The City Council has approved an agreement allowing for the relocation of a stream that runs through the city's landfill.

Barton Creek for many years has been a problem for the landfill because it deposits water into the garbage.The water, which becomes contaminated by hazardous chemicals and heavy metals, eventually works its way into groundwater below the landfill or re-enters the stream and is carried to the Great Salt Lake.

An environmental study in 1988 found high levels of lead, selenium, benzene and vinyl chloride - all toxic materials - were seeping into the groundwater.

"We want to get that creek out of the landfill," said City Manager Tom Hardy.

To solve the problem, the city has proposed moving the creek around to the south of the landfill, located at 1700 North and 1400 West. Before the city could proceed, though, it had to meet federal environmental protection laws pertaining to wetlands, which are habitat for migrating birds.

The agreement approved this week by the City Council will procure a "wetlands permit" for the city, which basically agrees to provide new wetlands for any wetlands it destroys by rerouting the creek.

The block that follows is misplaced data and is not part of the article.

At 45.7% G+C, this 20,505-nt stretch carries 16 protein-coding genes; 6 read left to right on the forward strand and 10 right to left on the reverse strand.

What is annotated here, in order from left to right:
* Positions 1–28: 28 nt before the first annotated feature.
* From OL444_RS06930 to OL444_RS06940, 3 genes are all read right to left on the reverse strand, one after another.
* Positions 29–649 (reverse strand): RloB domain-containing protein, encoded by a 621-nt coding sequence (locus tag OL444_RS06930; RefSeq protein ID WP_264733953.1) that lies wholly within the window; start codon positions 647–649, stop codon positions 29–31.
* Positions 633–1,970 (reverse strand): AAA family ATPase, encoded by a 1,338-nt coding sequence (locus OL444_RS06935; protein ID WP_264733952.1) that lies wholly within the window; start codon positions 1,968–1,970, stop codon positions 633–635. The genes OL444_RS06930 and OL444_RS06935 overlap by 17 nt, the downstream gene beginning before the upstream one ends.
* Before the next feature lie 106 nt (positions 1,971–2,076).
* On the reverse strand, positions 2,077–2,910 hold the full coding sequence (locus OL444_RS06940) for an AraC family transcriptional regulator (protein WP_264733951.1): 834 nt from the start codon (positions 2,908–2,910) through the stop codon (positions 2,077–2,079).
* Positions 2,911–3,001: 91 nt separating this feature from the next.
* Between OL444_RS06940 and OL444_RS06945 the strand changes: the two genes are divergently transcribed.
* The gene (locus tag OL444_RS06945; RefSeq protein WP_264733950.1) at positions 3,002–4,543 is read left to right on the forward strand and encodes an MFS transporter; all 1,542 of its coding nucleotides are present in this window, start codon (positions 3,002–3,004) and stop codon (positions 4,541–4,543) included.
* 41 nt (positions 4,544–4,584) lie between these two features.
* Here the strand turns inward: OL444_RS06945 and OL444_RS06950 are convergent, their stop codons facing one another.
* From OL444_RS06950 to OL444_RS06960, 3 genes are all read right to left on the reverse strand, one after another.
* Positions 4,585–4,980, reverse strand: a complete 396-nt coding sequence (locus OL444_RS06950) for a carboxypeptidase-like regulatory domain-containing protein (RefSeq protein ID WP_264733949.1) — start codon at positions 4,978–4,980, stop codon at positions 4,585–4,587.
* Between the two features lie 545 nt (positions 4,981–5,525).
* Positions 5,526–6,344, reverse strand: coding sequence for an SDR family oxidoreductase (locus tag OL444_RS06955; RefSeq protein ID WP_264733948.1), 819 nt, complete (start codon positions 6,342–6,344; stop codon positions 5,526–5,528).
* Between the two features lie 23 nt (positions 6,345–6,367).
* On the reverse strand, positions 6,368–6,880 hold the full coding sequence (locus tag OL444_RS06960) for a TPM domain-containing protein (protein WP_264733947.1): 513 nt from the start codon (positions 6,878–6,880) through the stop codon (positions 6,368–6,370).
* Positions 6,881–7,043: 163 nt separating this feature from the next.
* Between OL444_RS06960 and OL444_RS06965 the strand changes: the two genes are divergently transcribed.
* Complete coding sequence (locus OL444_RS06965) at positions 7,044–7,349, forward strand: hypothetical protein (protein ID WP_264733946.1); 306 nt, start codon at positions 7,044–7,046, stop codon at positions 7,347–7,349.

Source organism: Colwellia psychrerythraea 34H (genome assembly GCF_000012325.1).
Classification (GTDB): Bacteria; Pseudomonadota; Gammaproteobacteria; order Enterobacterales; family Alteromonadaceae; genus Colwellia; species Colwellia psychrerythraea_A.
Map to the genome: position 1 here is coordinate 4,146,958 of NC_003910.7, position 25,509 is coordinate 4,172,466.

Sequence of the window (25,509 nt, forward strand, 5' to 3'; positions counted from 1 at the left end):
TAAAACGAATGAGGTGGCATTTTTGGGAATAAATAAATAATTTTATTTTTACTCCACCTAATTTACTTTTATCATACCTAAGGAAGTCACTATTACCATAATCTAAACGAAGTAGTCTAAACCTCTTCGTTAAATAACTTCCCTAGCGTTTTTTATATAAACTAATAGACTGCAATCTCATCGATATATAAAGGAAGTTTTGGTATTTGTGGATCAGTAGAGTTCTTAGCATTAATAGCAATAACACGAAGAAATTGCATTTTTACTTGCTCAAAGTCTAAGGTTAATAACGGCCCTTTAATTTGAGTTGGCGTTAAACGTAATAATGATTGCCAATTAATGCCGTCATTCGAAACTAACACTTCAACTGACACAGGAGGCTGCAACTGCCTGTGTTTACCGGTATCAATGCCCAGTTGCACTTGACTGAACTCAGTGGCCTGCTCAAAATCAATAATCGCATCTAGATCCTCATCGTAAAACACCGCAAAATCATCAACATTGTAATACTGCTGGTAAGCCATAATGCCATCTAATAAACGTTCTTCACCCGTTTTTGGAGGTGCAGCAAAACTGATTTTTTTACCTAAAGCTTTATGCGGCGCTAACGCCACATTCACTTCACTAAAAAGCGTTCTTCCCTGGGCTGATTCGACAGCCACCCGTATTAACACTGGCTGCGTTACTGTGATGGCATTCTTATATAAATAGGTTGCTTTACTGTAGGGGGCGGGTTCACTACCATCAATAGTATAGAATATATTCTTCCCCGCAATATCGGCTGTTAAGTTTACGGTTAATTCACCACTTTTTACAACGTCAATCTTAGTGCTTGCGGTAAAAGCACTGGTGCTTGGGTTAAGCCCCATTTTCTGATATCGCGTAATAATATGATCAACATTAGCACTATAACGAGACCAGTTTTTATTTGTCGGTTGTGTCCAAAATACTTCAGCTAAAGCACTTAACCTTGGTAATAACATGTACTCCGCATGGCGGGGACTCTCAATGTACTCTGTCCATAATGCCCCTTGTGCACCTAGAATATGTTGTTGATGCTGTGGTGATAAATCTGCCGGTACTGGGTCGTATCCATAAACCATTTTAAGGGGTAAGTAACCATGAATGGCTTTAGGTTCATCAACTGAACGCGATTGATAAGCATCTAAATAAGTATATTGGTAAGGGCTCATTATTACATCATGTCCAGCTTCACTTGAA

"With our plan, we will more than compensate" for the wetlands lost, said Hardy.

The plan calls for the excavation of about 650,000 cubic yards of earth from an 83-acre plot of land south of the landfill. Barton Creek will be diverted with concrete-lined channels from the landfill to the excavation, which will serve as a sedimentation pond for the creek.

Topsoil from the excavation will be used to construct wetlands around the settling pond.

The remaining excavated material will be used to cover the landfill, a measure that is required for its eventual closure, estimated in 30 years. Covering the garbage reduces the amount of rainfall that leaches into the landfill.

Diverting the creek is estimated to cost up to $400,000. Excavating 650,000 cubic yards could cost as much as $1.3 million.

Helping to finance the projects is a $1.9 million settlement the city obtained from the five other south Davis County cities that used to bring their garbage to the landfill. Those cities have been taking their garbage to an energy recovery facility in Layton since the mid-1980s.